The telecom game is rigged against positive outcomes for consumers

April 21, 2023

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On the face of it, the recent attitude shift from the federal government and regulators toward Canada’s broken telecommunications market – with Innovation Minister François-Philippe Champagne and CRTC officials both promising near-term fixes – is good to see.

But it’s not enough to counter the sense of hopelessness one might feel from having seen this sad story play out before.

After all, the federal government has long known what every Canadian understands well and pays dearly for every  day. Similar promises were made in 2015 and 2019: press releases were issued, solutions were promised and better outcomes were always just on the horizon.

But what actually happened? A complete catastrophe. Despite all the tough talk and promises, prices are sky-high and keep rising. Far fewer competitors exist today than just a year ago. Consumers have never been worse off, a doubly painful fact thanks to being gouged at the grocery store, gas pump and every other turn.

This is no accident. It is the inevitable outcome of the telecom industry’s playbook, which the government follows every time. Here’s how it breaks down.


Chapter 1: A New Hope

The story begins with the government recognizing that its telecom file is a dumpster fire in need of solutions. If this sounds familiar, that’s because we just concluded this part.

Minister Champagne recently approved the Rogers and Shaw merger over the objections of consumers, competitors, the Industry Committee and Competition Bureau. He said he will watch these companies “like a hawk” and take action if prices don’t go down. He also issued a new “policy direction” instructing the CRTC to make affordability and more competition its top priorities, and has begun a review of competition laws.

The government has also appointed a new CRTC chair in Vicky Eatrides, who says she has a passion for delivering lower prices to consumers. Under this new chair, the CRTC has launched a review of the wholesale rates that the few remaining smaller competitors, including TekSavvy, pay to big companies and that ultimately determine the price of internet services for all Canadians.

If she’s serious about that passion, she’ll immediately lower those rates – we’ll soon see if the CRTC also sticks to the industry playbook.


Chapter 2: Big Telecom Strikes Back

This chapter features the deployment of an army of lawyers and lobbyists with one mission – delay and block any attempt to loosen Big Telecom’s stranglehold on Canadian consumers.

Just look at the outcome of the CRTC’s last wholesale rate review, which ran from 2016 to 2019. Big Telecom used every trick in the book to inflate their wholesale rates and keep prices high for consumers. They dragged out the process for years, repeatedly ignored the CRTC’s instructions, and filed (or didn’t) incomplete or incorrect data.

The CRTC finally lowered wholesale rates in 2019. Consumers and competitors rejoiced, while TekSavvy immediately dropped prices to give subscribers a break.

Big Telecom appealed that decision three different ways – to the Federal Court of Appeal, to cabinet, and to the CRTC itself. They twice obtained a “stay” to block the lower rates from taking effect.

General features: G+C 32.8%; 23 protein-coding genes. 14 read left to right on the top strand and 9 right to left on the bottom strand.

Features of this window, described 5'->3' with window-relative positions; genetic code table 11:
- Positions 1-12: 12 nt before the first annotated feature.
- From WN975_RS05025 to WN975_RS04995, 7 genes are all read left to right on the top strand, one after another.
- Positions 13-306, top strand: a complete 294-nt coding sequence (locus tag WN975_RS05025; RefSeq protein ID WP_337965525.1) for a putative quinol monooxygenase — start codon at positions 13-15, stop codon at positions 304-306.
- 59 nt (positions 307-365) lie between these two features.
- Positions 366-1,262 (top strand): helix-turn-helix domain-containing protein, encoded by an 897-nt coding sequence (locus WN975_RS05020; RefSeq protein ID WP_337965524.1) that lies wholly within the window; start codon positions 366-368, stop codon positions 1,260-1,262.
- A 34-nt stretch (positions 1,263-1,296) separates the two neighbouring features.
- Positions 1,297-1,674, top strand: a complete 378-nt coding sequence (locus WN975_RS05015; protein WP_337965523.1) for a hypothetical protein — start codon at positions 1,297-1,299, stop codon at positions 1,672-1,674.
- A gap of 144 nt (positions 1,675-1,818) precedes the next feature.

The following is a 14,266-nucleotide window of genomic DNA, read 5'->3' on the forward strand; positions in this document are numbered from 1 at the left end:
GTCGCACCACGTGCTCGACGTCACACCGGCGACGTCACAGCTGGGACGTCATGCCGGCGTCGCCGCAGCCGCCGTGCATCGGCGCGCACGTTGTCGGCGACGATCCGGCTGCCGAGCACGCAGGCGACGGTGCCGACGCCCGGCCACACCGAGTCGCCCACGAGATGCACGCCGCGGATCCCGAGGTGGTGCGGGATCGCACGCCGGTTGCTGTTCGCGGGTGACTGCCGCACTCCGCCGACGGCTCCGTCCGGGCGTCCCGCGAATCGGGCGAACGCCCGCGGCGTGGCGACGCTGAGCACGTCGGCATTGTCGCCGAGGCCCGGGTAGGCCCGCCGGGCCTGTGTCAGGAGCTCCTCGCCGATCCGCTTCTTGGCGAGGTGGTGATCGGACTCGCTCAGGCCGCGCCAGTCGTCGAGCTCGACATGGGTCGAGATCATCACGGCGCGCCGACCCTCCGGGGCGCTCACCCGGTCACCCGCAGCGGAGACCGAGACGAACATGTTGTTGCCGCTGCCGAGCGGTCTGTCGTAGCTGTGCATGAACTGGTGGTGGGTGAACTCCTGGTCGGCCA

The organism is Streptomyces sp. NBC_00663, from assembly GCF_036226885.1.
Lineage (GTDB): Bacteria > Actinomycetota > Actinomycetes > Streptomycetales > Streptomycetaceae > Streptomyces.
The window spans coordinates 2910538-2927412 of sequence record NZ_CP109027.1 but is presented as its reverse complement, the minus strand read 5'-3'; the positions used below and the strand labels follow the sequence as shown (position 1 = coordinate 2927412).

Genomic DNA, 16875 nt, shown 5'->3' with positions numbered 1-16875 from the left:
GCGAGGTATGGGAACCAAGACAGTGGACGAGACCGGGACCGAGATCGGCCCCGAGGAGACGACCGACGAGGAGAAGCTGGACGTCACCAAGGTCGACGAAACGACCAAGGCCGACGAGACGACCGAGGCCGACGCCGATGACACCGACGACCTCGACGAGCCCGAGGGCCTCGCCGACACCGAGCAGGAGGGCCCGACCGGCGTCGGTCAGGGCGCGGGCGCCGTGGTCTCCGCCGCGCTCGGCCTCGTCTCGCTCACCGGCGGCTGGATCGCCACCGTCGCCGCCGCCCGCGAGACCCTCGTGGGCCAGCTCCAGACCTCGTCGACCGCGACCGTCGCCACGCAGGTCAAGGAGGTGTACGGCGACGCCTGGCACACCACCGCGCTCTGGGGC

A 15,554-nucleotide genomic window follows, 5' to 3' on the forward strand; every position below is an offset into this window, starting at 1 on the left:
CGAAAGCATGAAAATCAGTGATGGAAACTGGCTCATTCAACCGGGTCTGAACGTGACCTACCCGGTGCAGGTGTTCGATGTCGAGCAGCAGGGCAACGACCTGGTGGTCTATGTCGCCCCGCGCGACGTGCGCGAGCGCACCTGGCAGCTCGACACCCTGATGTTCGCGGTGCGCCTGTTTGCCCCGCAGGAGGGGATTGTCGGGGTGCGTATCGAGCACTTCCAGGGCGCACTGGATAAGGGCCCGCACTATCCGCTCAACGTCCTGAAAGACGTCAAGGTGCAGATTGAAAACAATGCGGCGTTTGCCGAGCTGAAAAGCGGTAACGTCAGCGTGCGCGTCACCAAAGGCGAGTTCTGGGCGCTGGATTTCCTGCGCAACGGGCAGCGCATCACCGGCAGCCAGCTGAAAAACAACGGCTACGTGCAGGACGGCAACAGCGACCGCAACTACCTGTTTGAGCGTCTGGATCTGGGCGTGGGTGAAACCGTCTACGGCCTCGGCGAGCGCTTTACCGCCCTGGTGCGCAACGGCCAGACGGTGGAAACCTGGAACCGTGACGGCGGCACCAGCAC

Meanwhile, they lobbied the government at a head-spinning rate. Bell’s chief executive Mirko Bibic even had beers with then-CRTC chair Ian Scott (a former lobbyist at Telus), just days after filing an appeal with the CRTC. Sure enough, in 2021, Scott’s CRTC found “errors” in its rate decision and reversed it.

In the current review the telcos are at it again, requesting numerous extensions already. It's only the beginning.


Chapter 3: Return of the Threats

This chapter, which could aptly be titled “Hold Rural Canada Hostage,” is Big Telecom’s favourite because they return to it again and again. When faced with the threat of wholesale regulation that will increase competition and lower consumer prices, they threaten to withhold service expansion from parts of the country that need it, claiming such measures would make it “uneconomical.”

Bell is wasting no time in this go-around. In an opinion piece last week for the Financial Post, Bell’s CEO issued the same warning we’ve heard time and again:

“Policy choices by the federal government and the CRTC such as those that further prescribe wholesale access to cable and fibre networks will distort investment decisions in favour of large, dense cities …”

The government is afraid of this threat, despite the big telcos receiving billions in taxpayer subsidies to connect rural Canada and never delivering what they promise anyway. As a report from the Auditor General last month found, only 59.5 per cent of Canadians in rural or remote areas had proper access to truly high-speed broadband.

For the big telcos, it's better to feast on subsidies and keep the hostage threat alive.


Chapter 4: The Monopoly Awakens

All of this together buys time for Canada’s big telcos to delay, lobby, frustrate, acquire and wait out any and all threats to their dominance.

When the people at the top try to sell big losses as wins – say, by insisting that an anti-competitive mega-merger is good for competition and consumers – there’s little reason to hope anything is going to change. We'd love to be proven wrong.

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